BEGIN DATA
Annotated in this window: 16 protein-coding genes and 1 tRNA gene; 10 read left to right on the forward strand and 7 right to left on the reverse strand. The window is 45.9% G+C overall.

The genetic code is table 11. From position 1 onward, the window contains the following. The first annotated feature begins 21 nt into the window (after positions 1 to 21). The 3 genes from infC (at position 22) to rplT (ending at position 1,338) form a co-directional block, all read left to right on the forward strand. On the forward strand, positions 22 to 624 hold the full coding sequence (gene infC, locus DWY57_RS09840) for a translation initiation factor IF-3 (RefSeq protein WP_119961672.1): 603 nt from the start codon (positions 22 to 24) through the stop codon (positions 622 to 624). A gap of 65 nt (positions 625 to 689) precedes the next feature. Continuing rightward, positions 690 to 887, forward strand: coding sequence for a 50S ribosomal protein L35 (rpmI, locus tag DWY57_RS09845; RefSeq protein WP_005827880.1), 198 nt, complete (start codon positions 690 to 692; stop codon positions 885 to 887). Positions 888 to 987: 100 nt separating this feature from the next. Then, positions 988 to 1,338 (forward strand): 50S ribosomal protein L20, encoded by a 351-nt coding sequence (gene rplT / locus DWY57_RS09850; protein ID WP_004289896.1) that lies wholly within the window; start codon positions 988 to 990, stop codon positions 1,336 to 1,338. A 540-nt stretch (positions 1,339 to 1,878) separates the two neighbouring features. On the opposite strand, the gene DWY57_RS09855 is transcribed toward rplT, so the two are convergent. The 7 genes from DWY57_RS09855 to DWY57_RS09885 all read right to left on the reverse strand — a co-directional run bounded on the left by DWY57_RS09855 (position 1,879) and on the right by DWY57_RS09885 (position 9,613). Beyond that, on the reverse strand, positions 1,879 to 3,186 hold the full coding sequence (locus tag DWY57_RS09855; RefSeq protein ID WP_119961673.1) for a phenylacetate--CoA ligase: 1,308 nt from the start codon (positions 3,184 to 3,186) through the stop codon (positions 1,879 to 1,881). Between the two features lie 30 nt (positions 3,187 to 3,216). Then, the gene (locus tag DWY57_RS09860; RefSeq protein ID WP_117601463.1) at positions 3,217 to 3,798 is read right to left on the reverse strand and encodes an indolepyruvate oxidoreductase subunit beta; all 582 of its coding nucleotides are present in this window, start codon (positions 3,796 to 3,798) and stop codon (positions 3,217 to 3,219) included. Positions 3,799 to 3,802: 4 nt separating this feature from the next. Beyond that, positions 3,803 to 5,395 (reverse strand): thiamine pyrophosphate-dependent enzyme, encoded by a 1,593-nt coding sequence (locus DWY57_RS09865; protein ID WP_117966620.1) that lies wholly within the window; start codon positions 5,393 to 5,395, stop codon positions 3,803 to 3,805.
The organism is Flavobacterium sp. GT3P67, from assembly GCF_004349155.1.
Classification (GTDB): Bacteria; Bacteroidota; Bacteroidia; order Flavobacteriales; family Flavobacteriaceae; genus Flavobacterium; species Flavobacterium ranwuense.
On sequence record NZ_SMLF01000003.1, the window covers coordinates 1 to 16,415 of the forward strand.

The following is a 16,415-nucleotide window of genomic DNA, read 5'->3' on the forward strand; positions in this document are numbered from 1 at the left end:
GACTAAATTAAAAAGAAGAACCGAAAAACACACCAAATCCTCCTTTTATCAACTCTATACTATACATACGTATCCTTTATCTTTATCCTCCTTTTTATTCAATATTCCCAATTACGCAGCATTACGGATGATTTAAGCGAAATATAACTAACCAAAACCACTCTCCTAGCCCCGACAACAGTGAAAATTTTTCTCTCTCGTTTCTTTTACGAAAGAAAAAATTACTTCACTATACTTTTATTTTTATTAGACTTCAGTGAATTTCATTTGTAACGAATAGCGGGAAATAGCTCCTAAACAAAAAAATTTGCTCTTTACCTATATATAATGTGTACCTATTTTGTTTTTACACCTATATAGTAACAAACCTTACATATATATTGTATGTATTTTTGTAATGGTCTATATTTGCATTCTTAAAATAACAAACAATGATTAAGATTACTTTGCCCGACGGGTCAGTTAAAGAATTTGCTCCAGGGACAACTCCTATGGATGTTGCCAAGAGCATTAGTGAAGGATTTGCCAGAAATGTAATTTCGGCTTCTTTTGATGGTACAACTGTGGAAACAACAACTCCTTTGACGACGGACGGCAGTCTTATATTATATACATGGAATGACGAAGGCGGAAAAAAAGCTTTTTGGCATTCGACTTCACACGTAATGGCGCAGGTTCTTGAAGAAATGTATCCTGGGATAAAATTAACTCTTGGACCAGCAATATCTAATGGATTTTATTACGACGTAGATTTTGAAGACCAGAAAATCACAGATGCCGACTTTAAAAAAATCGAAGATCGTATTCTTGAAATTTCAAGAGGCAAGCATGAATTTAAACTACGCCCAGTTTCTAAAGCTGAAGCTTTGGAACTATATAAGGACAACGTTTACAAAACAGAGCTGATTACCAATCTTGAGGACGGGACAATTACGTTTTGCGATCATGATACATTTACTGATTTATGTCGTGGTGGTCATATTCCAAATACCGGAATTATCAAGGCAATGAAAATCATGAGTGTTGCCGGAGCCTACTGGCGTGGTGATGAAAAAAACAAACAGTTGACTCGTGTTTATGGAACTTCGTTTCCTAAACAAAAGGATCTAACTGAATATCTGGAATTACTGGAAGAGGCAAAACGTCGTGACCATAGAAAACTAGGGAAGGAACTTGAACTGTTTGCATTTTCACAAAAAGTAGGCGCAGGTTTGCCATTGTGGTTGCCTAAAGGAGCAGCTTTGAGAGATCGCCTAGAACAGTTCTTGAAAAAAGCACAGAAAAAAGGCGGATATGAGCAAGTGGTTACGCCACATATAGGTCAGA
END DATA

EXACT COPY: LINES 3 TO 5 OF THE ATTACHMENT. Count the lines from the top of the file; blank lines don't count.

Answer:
The organism is Flavobacterium sp. GT3P67, from assembly GCF_004349155.1.
Classification (GTDB): Bacteria; Bacteroidota; Bacteroidia; order Flavobacteriales; family Flavobacteriaceae; genus Flavobacterium; species Flavobacterium ranwuense.
On sequence record NZ_SMLF01000003.1, the window covers coordinates 1 to 16,415 of the forward strand.